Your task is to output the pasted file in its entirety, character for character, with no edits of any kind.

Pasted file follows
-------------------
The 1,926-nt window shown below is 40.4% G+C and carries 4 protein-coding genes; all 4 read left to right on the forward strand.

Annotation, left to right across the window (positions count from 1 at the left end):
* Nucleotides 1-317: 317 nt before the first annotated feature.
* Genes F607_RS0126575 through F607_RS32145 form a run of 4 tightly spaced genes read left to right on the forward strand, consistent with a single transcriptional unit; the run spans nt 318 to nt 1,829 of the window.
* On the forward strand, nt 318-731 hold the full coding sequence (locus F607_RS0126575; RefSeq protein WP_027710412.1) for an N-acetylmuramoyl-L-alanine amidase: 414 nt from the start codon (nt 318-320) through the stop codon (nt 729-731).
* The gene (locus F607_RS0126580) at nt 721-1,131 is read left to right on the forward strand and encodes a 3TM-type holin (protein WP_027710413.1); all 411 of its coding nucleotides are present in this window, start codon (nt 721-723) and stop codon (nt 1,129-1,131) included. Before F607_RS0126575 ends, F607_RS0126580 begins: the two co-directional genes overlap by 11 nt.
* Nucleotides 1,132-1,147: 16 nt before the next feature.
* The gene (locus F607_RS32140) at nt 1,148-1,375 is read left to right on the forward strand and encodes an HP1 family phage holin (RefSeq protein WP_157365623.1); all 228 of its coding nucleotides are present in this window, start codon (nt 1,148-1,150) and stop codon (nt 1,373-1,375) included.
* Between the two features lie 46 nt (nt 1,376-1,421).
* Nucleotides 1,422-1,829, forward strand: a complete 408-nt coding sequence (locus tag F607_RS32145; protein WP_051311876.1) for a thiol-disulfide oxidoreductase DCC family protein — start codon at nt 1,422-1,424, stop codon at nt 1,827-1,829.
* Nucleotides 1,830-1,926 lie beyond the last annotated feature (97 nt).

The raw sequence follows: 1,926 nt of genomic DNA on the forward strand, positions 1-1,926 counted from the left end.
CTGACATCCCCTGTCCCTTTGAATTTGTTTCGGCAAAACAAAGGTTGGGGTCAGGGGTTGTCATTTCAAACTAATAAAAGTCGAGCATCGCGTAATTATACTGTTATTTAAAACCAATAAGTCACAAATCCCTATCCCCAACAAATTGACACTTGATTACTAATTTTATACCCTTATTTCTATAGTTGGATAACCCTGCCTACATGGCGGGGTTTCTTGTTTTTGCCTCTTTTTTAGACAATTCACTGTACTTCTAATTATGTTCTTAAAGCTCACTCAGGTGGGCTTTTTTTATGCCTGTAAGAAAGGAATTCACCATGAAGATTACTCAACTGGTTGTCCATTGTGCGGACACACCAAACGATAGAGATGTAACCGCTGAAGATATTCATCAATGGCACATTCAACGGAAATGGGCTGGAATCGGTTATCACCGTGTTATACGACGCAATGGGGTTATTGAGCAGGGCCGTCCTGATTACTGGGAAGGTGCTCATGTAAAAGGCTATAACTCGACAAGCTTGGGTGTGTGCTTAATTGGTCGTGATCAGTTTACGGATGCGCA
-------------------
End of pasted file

The 1,926-nt window shown below is 40.4% G+C and carries 4 protein-coding genes; all 4 read left to right on the forward strand.

Annotation, left to right across the window (positions count from 1 at the left end):
* Nucleotides 1-317: 317 nt before the first annotated feature.
* Genes F607_RS0126575 through F607_RS32145 form a run of 4 tightly spaced genes read left to right on the forward strand, consistent with a single transcriptional unit; the run spans nt 318 to nt 1,829 of the window.
* On the forward strand, nt 318-731 hold the full coding sequence (locus F607_RS0126575; RefSeq protein WP_027710412.1) for an N-acetylmuramoyl-L-alanine amidase: 414 nt from the start codon (nt 318-320) through the stop codon (nt 729-731).
* The gene (locus F607_RS0126580) at nt 721-1,131 is read left to right on the forward strand and encodes a 3TM-type holin (protein WP_027710413.1); all 411 of its coding nucleotides are present in this window, start codon (nt 721-723) and stop codon (nt 1,129-1,131) included. Before F607_RS0126575 ends, F607_RS0126580 begins: the two co-directional genes overlap by 11 nt.
* Nucleotides 1,132-1,147: 16 nt before the next feature.
* The gene (locus F607_RS32140) at nt 1,148-1,375 is read left to right on the forward strand and encodes an HP1 family phage holin (RefSeq protein WP_157365623.1); all 228 of its coding nucleotides are present in this window, start codon (nt 1,148-1,150) and stop codon (nt 1,373-1,375) included.
* Between the two features lie 46 nt (nt 1,376-1,421).
* Nucleotides 1,422-1,829, forward strand: a complete 408-nt coding sequence (locus tag F607_RS32145; protein WP_051311876.1) for a thiol-disulfide oxidoreductase DCC family protein — start codon at nt 1,422-1,424, stop codon at nt 1,827-1,829.
* Nucleotides 1,830-1,926 lie beyond the last annotated feature (97 nt).

The raw sequence follows: 1,926 nt of genomic DNA on the forward strand, positions 1-1,926 counted from the left end.
CTGACATCCCCTGTCCCTTTGAATTTGTTTCGGCAAAACAAAGGTTGGGGTCAGGGGTTGTCATTTCAAACTAATAAAAGTCGAGCATCGCGTAATTATACTGTTATTTAAAACCAATAAGTCACAAATCCCTATCCCCAACAAATTGACACTTGATTACTAATTTTATACCCTTATTTCTATAGTTGGATAACCCTGCCTACATGGCGGGGTTTCTTGTTTTTGCCTCTTTTTTAGACAATTCACTGTACTTCTAATTATGTTCTTAAAGCTCACTCAGGTGGGCTTTTTTTATGCCTGTAAGAAAGGAATTCACCATGAAGATTACTCAACTGGTTGTCCATTGTGCGGACACACCAAACGATAGAGATGTAACCGCTGAAGATATTCATCAATGGCACATTCAACGGAAATGGGCTGGAATCGGTTATCACCGTGTTATACGACGCAATGGGGTTATTGAGCAGGGCCGTCCTGATTACTGGGAAGGTGCTCATGTAAAAGGCTATAACTCGACAAGCTTGGGTGTGTGCTTAATTGGTCGTGATCAGTTTACGGATGCGCA